Being assertive in the face of ….
Continuing on from the last post and the subsequent discussions I’ve had – mostly in LinkedIn discussion groups – there are a number of issues people face when dealing with others. The most common expressed issue is that “other people don’t behave the same way” ie they are either submissive/passive or they are aggressive.
I repeat, behaving in an assertive manner is something which people can learn and develop, whether they are currently submissive, aggressive or passive-aggressive. For those who haven’t seen this particular phrase before, it describes the more subtle, possibly sarcastic, way some people behave. They are not overtly aggressive, yet when you reflect on the conversation you realise they are bullying in a different way. If people are used to doing things in a way which avoids conflict or just gets the job done without a fuss, they will need to think about why they do what they do as well as how to behave differently.
There are a number of steps to go through to develop the skills to behave assertively, if it’s not your natural style and, to me, the first one is believing it is okay to do so.
Rights or responsibilities?
Assertiveness training will usually cover “rights” and “responsibilities” … I prefer to think of it as “taking responsibility” which gives you the “right” to stand up for yourself. If a person really believes they can only take responsibility for their own actions and that they are responsible for all their actions, then they stop being responsible about the other person’s reaction. That’s a fundamental shift – yes, you need to anticipate the reaction of others to what you say and do, but, if you are behaving assertively and responsibly, it is not your problem if the other person isn’t. That doesn’t mean it will be pleasant or easy … particularly if the aggressive behaviour is coming from the boss or the customer.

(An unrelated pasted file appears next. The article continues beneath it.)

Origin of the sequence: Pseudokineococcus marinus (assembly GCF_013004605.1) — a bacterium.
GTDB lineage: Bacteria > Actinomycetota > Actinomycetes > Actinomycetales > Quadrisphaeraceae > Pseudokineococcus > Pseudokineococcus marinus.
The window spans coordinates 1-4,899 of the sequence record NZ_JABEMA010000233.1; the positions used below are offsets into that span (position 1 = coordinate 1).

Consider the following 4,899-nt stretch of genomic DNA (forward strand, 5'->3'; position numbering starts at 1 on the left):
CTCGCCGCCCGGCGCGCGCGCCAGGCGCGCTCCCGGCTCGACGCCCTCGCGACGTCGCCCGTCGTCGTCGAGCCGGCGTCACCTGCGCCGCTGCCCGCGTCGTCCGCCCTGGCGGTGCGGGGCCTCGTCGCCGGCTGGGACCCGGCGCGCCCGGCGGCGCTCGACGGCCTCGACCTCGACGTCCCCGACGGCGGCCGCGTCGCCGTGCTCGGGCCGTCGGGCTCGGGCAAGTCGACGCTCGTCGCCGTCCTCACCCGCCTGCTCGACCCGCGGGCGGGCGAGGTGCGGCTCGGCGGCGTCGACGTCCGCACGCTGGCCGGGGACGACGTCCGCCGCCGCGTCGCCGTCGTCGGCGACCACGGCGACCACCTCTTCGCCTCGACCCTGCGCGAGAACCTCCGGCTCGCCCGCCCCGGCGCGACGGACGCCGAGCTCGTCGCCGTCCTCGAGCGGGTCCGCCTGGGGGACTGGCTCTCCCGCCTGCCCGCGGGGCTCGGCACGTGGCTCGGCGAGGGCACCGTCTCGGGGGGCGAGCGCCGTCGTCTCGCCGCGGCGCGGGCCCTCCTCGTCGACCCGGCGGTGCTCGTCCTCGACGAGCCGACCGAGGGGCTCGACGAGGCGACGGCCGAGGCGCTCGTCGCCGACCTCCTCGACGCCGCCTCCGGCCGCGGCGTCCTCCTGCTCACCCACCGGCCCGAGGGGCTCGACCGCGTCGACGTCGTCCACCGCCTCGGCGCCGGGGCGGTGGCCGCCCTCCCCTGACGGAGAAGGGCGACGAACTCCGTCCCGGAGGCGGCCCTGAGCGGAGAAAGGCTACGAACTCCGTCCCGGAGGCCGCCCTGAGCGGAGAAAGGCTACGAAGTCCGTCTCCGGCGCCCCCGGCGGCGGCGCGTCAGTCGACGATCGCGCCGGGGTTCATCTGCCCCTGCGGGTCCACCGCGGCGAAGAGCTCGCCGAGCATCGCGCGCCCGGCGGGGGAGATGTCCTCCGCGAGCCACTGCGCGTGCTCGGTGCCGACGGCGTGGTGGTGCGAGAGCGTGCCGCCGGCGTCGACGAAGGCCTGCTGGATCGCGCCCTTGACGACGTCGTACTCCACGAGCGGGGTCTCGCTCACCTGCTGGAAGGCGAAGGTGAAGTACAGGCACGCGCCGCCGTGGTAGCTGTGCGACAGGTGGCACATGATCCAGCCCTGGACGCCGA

In a nutshell, I am responsible for my behaviour and I will do all I can to behave assertively when dealing with you. If you choose to be submissive, eg say little or refuse to discuss the issue, then I will do all I can to encourage you to do so. Likewise, if you choose to be aggressive eg shout, wag your finger, be sarcastic or condescending, I will not respond in kind and I am likely to tell you that I don’t like the way you are behaving and it’s not appropriate or professional. I will do all this in private, you can choose how and where you respond. Ultimately, I can’t force you to change your behaviour, even if you work for me or I work for you.
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